Creating a small business plan is a huge step towards growth. The plan should be like a roadmap of how the business is going to develop over a specific period of time (three to five years). You should include goals and set about explaining how these will be achieved. There are some brilliant resources on the Gov.uk and HMRC websites, which can help you in the setup phase. Here you can find everything from business plan templates, to the different types of companies you can set up and details on any allowances you may be entitled to.
Ready, set, get marketing!
Once you’ve set up your business, you need to get eyeballs to your website and start building a community. The beauty of having an online business is that your overheads will be low but you will still need to set a budget and stick to it. There are plenty of cost effective ways to kickstart your marketing efforts. Although we live in a digital world, business cards and even flyers can still be a great investment.
Setting up a social media account on Facebook and Twitter are also great ways to gather a following online. But don’t discount other social media websites like Instagram or Snapchat. It all depends on the customers you want to reach, as to which social media channels you choose.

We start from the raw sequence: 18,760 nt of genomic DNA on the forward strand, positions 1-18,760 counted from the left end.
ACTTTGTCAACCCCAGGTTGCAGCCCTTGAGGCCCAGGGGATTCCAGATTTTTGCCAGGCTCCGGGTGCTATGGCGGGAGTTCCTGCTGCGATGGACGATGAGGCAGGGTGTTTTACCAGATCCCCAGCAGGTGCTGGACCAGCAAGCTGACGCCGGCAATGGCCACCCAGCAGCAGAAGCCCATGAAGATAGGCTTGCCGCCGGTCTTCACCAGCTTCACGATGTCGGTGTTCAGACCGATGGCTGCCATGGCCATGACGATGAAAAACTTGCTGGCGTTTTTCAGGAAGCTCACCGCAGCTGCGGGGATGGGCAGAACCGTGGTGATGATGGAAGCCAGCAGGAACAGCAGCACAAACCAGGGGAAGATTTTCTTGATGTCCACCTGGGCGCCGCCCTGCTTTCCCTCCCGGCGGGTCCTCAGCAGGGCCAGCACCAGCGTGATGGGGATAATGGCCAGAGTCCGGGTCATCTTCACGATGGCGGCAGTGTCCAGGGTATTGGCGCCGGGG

When you are able to set aside budget for marketing purposes, your first port of call should be email marketing. You may be surprised to learn that this is still the most cost-effective way to promote your business. For every $1 you spend on email marketing, you’ll see an average of $43 returned.
Be prepared to put in long hours
Don’t be fooled into thinking that starting a small business is a get rich quick scheme. There will be plenty of challenges, moments of frustration and it will take some time to grow to a point where it will provide a regular revenue stream. There is a high chance that you’ll be working on developing your business venture alongside a full time job, meaning long nights and work-filled weekends on all of the above, so make sure you have a passion for your business idea as this can help to make it a success, and put a smile on your face in the process!